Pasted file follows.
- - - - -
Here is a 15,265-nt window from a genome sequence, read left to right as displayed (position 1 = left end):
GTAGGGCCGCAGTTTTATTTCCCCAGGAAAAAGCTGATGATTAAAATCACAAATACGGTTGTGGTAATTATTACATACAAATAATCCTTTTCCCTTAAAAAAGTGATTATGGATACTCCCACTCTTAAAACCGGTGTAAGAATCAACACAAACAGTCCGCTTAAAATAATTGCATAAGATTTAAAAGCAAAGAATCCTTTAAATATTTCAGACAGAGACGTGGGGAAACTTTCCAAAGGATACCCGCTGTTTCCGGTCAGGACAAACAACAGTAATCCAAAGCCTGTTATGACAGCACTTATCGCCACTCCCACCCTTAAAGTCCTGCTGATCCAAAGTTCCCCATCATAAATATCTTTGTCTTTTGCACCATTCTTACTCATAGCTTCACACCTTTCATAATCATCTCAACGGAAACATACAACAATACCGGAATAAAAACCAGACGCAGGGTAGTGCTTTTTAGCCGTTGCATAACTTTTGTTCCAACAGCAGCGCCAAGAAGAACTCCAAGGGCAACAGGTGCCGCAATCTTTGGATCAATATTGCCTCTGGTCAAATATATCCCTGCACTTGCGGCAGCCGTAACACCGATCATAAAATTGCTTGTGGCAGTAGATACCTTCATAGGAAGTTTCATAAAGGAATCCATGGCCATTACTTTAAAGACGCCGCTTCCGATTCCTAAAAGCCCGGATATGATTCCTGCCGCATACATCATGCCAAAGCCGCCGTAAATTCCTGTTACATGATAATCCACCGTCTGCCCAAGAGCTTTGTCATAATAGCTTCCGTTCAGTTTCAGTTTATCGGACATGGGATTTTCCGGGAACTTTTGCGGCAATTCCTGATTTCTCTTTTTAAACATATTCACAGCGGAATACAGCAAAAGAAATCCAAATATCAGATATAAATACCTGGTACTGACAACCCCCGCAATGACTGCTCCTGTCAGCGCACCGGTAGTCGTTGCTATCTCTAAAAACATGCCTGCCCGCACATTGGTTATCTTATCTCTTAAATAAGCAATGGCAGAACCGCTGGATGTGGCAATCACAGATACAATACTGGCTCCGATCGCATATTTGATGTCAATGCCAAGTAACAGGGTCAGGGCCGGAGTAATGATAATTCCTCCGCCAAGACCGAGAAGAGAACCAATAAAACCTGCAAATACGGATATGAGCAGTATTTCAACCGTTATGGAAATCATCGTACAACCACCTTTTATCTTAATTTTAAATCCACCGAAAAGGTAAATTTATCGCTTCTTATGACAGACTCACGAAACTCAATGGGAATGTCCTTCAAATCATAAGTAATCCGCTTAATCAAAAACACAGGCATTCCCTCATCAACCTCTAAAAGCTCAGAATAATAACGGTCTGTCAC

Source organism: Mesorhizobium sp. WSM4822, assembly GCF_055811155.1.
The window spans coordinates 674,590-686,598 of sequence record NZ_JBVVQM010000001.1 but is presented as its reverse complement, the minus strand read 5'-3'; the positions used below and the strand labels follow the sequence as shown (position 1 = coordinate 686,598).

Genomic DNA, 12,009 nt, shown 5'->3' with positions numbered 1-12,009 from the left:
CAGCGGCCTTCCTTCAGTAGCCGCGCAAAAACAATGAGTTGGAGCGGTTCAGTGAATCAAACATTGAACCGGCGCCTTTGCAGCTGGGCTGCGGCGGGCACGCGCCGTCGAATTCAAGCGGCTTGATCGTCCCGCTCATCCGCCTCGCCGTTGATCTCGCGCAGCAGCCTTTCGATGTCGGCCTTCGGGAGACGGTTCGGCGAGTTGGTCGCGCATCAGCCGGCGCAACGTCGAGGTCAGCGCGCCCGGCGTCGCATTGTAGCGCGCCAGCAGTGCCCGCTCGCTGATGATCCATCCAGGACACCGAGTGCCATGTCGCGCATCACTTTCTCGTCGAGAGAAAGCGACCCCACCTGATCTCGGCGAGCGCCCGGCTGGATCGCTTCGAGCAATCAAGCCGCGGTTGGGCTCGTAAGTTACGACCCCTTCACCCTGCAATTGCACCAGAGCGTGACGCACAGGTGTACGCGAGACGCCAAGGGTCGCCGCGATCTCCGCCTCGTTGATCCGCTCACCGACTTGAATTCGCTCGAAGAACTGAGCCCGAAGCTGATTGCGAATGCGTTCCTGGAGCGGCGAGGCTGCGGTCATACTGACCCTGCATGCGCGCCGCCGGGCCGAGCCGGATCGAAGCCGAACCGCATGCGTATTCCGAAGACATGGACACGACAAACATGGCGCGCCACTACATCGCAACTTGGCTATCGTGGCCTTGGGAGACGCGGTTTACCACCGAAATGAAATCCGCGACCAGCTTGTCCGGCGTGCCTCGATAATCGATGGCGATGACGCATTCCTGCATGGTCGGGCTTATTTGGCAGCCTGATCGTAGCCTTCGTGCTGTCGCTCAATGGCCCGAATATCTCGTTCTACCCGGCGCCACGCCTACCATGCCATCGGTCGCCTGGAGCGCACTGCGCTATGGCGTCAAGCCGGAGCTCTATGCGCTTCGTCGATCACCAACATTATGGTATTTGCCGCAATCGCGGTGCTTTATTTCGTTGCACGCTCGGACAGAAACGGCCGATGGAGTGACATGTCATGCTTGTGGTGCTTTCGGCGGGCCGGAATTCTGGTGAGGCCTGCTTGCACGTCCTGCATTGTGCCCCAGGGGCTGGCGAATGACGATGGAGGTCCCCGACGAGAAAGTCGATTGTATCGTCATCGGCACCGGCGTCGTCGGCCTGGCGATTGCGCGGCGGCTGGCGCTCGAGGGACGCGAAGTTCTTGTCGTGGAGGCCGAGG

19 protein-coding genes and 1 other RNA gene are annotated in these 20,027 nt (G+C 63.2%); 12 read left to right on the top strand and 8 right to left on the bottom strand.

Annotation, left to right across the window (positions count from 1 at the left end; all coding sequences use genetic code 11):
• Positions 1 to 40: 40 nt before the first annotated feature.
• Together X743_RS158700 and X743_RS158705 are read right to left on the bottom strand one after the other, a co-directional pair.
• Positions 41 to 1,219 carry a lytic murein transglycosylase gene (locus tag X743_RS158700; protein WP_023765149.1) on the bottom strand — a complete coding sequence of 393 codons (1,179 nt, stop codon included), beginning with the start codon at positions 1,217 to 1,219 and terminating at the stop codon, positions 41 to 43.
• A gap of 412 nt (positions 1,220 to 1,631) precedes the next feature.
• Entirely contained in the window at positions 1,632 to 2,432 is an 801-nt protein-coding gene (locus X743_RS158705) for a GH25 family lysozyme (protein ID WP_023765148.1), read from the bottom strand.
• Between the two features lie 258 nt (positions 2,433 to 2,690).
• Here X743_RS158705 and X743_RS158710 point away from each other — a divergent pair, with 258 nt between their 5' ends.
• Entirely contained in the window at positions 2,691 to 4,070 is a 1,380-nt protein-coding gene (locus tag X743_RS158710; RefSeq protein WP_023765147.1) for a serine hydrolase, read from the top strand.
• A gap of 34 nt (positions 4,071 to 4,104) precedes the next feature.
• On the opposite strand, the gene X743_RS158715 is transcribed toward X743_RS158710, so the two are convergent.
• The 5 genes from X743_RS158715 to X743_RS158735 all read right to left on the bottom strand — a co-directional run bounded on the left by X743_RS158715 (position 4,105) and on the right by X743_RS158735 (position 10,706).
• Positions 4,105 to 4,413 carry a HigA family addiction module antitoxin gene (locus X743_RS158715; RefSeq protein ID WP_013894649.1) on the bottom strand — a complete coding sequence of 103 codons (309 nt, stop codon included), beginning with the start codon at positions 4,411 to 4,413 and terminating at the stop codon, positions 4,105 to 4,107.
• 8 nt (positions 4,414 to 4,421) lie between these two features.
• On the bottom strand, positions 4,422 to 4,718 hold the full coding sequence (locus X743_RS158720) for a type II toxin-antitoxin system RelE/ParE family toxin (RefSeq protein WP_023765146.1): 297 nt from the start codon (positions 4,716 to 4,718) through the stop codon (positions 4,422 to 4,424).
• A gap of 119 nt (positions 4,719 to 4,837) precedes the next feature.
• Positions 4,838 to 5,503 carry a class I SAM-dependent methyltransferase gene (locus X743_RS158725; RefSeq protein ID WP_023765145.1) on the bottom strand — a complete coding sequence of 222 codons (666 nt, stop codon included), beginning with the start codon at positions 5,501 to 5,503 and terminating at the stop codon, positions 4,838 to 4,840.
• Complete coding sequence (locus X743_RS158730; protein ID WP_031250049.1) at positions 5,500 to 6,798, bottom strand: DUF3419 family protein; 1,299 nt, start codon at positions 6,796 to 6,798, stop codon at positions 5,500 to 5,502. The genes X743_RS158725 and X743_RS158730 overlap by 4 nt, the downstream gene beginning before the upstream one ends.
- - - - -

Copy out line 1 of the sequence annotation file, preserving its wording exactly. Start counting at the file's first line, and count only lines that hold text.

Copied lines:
Here is a 15,265-nt window from a genome sequence, read left to right as displayed (position 1 = left end):